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Record breakers: the electric vehicles going the distance

Car on a road to its destination

•   EV performance progresses dramatically over last few years
•   Distances travelled on a single charge increases
•   World's fastest electric car can do 0-62mph in 2.6 seconds

'Range anxiety' – not being confident about how far you'll get on a single charge – is often cited as a key concern around electric vehicles (EVs).

But a number of drivers in the latest vehicles have recently been making some strong statements along the lines of 'Range anxiety? What range anxiety?'. 

Top Tesla trip

First, there were the Norwegians who drove over 450 miles (nearly 730km) across Denmark on a single charge in their Tesla Model S, setting a new record. 

It's worth pointing out the caveats here; the pair drove with economy in mind, so while they may have trounced Tesla's own projections of 265 miles range, they were driving at 25mph or less, on very flat roads. 

1,000km-plus is no problem for eBus

An Australian all-electric passenger bus has journeyed its way into the record books, completing a 1,018km trip on Victoria’s South Gippsland Highway, after just a few months previously completing a Melbourne to Sydney jaunt, at a relatively modest 1,004km. 

It's a bus equipped to perform, combining a top-of-the-range battery, an eMotor, a battery management system and regenerative braking technology. 

The CEO of Brighsun, the company behind the innovative eBus, Allen Saylav said: “We chose the heavy commercial passenger vehicle to showcase how high performance could be achieved in larger transportation options, as well as in passenger cars.”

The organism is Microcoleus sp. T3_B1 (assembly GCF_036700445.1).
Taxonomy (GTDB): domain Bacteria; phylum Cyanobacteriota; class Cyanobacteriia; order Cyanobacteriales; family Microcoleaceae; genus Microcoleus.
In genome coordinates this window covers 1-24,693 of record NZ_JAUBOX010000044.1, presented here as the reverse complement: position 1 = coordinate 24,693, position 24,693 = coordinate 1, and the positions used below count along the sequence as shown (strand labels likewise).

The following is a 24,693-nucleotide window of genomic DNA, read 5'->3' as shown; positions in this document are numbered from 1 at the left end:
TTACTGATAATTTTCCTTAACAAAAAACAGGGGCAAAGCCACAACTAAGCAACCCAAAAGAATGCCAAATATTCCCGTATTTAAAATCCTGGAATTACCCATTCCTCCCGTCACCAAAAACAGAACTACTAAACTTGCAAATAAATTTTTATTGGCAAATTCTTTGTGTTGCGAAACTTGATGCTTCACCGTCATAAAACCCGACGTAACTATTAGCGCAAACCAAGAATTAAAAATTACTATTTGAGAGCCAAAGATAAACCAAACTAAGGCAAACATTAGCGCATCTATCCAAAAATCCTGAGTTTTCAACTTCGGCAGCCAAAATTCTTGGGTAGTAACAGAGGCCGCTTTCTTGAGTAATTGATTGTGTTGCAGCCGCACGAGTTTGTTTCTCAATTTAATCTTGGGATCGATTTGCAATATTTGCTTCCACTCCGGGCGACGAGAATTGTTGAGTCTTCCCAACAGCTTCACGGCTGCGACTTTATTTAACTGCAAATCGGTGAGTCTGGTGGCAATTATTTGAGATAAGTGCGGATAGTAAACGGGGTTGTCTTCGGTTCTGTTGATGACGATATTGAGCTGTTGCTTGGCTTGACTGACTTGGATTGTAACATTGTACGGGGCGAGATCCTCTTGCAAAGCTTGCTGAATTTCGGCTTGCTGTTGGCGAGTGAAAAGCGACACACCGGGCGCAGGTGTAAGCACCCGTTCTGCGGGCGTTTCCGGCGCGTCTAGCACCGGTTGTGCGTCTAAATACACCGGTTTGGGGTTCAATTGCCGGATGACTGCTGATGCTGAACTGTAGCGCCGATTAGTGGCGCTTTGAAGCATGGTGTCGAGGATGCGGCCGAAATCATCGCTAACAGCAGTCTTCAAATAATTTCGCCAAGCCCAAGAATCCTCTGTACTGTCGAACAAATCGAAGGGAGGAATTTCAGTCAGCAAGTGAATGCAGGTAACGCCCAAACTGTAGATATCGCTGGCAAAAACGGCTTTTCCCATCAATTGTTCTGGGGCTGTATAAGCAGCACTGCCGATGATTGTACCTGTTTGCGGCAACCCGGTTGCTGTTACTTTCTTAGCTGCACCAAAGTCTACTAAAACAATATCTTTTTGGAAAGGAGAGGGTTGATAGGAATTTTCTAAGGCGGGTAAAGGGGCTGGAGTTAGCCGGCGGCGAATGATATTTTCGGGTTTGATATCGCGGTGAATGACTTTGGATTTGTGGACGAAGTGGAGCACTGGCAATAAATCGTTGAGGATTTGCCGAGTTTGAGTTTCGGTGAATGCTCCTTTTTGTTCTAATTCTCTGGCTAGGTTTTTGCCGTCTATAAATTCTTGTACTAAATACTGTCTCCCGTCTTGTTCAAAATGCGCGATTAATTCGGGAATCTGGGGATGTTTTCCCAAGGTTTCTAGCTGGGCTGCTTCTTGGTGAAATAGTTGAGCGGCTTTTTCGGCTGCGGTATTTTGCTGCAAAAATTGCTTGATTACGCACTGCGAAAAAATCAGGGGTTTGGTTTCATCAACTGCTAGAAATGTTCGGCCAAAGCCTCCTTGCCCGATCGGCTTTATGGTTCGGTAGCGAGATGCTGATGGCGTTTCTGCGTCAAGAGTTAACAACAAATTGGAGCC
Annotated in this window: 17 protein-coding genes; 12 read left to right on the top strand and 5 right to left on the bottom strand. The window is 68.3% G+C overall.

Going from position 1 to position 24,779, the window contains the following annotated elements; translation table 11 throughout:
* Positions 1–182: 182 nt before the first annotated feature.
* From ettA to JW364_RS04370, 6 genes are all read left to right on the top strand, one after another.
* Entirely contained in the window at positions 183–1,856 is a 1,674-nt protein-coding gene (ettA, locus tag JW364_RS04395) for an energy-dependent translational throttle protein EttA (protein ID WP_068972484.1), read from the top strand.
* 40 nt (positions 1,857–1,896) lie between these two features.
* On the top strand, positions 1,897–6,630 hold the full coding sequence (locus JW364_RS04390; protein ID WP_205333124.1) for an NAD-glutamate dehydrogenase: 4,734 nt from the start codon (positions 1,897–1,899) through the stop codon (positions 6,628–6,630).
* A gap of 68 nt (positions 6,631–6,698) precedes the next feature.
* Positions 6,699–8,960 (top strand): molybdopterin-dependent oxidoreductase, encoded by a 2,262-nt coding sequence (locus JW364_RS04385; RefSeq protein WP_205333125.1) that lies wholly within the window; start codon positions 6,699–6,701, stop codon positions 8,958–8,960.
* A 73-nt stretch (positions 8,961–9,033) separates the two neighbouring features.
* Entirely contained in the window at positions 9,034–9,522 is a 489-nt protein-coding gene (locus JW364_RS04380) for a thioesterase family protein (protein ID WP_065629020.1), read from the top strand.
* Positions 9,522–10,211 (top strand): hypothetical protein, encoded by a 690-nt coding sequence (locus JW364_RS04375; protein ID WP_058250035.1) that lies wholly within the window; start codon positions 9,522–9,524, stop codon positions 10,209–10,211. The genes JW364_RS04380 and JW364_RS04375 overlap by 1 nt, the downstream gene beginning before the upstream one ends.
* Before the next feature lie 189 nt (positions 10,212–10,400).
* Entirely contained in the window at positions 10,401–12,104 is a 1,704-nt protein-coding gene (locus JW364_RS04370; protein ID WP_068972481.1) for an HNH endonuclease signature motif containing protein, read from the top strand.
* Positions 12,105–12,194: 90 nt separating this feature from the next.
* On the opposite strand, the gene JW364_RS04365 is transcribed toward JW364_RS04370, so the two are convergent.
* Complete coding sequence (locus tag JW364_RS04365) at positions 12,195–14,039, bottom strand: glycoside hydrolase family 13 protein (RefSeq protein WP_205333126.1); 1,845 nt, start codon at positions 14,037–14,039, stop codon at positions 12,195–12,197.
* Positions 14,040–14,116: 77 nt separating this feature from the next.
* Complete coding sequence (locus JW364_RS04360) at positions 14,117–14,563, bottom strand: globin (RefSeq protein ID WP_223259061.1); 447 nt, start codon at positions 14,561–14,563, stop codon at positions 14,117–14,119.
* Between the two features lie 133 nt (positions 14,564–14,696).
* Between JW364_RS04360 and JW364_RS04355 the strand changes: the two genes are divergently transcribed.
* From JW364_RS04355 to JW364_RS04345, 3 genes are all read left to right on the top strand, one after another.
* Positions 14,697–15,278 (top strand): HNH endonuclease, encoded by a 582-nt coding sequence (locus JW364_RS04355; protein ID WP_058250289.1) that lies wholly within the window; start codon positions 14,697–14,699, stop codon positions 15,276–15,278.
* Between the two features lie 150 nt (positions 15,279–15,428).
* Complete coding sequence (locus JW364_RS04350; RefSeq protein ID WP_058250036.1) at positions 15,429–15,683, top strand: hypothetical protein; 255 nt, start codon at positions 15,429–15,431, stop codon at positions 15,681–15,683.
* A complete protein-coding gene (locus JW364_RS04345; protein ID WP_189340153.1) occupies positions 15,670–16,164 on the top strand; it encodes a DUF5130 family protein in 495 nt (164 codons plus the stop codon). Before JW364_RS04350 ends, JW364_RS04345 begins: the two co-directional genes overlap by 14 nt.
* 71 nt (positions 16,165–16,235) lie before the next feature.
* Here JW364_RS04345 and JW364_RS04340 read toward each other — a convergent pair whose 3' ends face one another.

With plans to set up manufacturing capacity for the buses across Australia, they could soon become a common sight as they eat up the miles. 


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Concept car speeds ahead

It's not just range where EV performance is confounding the critics. Not that the Energy Saving Trust would encourage speeding, but Croatian car manufacturer Rimac Automobili has raced out of the blocks in the quest to produce the world's fastest electric car

Its Concept One vehicle, which boasts an astonishing 8,450-cell battery pack, can do 0-62mph in 2.6 seconds and get up to speeds of 220mph. Though with only eight of them in production, it's not going to be an option for the mainstream any time soon – though don't be surprised to see it pop up in the next in the long series of The Fast and the Furious films.

The quest for top performance

All these stories illustrate that EV performance has progressed dramatically over the last few years. After all the excitement of speed and distance, here are a few practical tips on how to get the most out of an EV, from Energy Saving Trust's transport experts. 

  1. Maximise regenerative braking by anticipating further ahead to avoid unnecessary accelerating and braking.
  2. In a model of EV with different driving modes it is important to utilise the most appropriate driving mode to maximise energy use and get full benefits of regenerative braking.
  3. High speeds increase energy consumption in EVs more than they increase fuel consumption in conventional vehicles.